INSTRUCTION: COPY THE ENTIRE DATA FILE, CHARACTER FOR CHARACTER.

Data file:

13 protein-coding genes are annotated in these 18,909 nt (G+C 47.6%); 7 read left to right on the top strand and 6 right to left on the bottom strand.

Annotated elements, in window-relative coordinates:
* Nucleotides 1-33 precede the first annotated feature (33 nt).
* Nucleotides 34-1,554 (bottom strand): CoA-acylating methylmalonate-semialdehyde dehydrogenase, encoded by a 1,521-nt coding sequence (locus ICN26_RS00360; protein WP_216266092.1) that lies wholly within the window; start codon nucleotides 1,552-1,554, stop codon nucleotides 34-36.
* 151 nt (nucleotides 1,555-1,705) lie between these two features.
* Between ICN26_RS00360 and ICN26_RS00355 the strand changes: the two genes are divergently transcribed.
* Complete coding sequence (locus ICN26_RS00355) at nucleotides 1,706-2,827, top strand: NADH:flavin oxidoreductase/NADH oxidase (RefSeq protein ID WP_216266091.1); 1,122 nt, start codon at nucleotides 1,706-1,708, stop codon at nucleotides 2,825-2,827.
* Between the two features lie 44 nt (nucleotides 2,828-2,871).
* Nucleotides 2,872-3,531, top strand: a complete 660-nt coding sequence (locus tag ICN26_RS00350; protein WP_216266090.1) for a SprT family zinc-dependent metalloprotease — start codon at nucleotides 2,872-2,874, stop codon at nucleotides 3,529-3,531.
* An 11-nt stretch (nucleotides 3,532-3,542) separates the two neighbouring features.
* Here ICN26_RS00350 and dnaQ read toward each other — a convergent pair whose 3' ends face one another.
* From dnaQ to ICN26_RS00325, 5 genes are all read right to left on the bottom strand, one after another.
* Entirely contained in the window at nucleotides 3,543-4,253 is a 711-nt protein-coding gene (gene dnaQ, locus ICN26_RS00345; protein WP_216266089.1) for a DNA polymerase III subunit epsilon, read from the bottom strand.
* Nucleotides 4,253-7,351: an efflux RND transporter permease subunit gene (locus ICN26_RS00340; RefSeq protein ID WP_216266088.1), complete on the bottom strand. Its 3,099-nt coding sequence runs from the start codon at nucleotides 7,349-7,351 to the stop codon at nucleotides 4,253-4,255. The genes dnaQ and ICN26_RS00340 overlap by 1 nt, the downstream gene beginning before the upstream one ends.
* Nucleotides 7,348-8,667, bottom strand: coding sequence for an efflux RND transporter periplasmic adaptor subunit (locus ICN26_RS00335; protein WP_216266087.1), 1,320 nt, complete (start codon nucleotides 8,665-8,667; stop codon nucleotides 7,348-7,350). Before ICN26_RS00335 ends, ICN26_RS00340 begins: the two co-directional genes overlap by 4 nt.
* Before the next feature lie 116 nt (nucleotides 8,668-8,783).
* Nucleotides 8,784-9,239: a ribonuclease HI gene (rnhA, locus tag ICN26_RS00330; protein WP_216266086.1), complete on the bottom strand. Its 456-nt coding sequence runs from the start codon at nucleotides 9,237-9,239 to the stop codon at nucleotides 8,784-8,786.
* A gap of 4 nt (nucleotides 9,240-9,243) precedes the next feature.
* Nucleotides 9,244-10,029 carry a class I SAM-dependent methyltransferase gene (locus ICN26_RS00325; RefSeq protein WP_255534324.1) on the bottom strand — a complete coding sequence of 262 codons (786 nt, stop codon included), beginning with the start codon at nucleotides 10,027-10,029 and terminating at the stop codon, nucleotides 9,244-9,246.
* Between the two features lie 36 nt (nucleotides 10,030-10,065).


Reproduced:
13 protein-coding genes are annotated in these 18,909 nt (G+C 47.6%); 7 read left to right on the top strand and 6 right to left on the bottom strand.

Annotated elements, in window-relative coordinates:
* Nucleotides 1-33 precede the first annotated feature (33 nt).
* Nucleotides 34-1,554 (bottom strand): CoA-acylating methylmalonate-semialdehyde dehydrogenase, encoded by a 1,521-nt coding sequence (locus ICN26_RS00360; protein WP_216266092.1) that lies wholly within the window; start codon nucleotides 1,552-1,554, stop codon nucleotides 34-36.
* 151 nt (nucleotides 1,555-1,705) lie between these two features.
* Between ICN26_RS00360 and ICN26_RS00355 the strand changes: the two genes are divergently transcribed.
* Complete coding sequence (locus ICN26_RS00355) at nucleotides 1,706-2,827, top strand: NADH:flavin oxidoreductase/NADH oxidase (RefSeq protein ID WP_216266091.1); 1,122 nt, start codon at nucleotides 1,706-1,708, stop codon at nucleotides 2,825-2,827.
* Between the two features lie 44 nt (nucleotides 2,828-2,871).
* Nucleotides 2,872-3,531, top strand: a complete 660-nt coding sequence (locus tag ICN26_RS00350; protein WP_216266090.1) for a SprT family zinc-dependent metalloprotease — start codon at nucleotides 2,872-2,874, stop codon at nucleotides 3,529-3,531.
* An 11-nt stretch (nucleotides 3,532-3,542) separates the two neighbouring features.
* Here ICN26_RS00350 and dnaQ read toward each other — a convergent pair whose 3' ends face one another.
* From dnaQ to ICN26_RS00325, 5 genes are all read right to left on the bottom strand, one after another.
* Entirely contained in the window at nucleotides 3,543-4,253 is a 711-nt protein-coding gene (gene dnaQ, locus ICN26_RS00345; protein WP_216266089.1) for a DNA polymerase III subunit epsilon, read from the bottom strand.
* Nucleotides 4,253-7,351: an efflux RND transporter permease subunit gene (locus ICN26_RS00340; RefSeq protein ID WP_216266088.1), complete on the bottom strand. Its 3,099-nt coding sequence runs from the start codon at nucleotides 7,349-7,351 to the stop codon at nucleotides 4,253-4,255. The genes dnaQ and ICN26_RS00340 overlap by 1 nt, the downstream gene beginning before the upstream one ends.
* Nucleotides 7,348-8,667, bottom strand: coding sequence for an efflux RND transporter periplasmic adaptor subunit (locus ICN26_RS00335; protein WP_216266087.1), 1,320 nt, complete (start codon nucleotides 8,665-8,667; stop codon nucleotides 7,348-7,350). Before ICN26_RS00335 ends, ICN26_RS00340 begins: the two co-directional genes overlap by 4 nt.
* Before the next feature lie 116 nt (nucleotides 8,668-8,783).
* Nucleotides 8,784-9,239: a ribonuclease HI gene (rnhA, locus tag ICN26_RS00330; protein WP_216266086.1), complete on the bottom strand. Its 456-nt coding sequence runs from the start codon at nucleotides 9,237-9,239 to the stop codon at nucleotides 8,784-8,786.
* A gap of 4 nt (nucleotides 9,240-9,243) precedes the next feature.
* Nucleotides 9,244-10,029 carry a class I SAM-dependent methyltransferase gene (locus ICN26_RS00325; RefSeq protein WP_255534324.1) on the bottom strand — a complete coding sequence of 262 codons (786 nt, stop codon included), beginning with the start codon at nucleotides 10,027-10,029 and terminating at the stop codon, nucleotides 9,244-9,246.
* Between the two features lie 36 nt (nucleotides 10,030-10,065).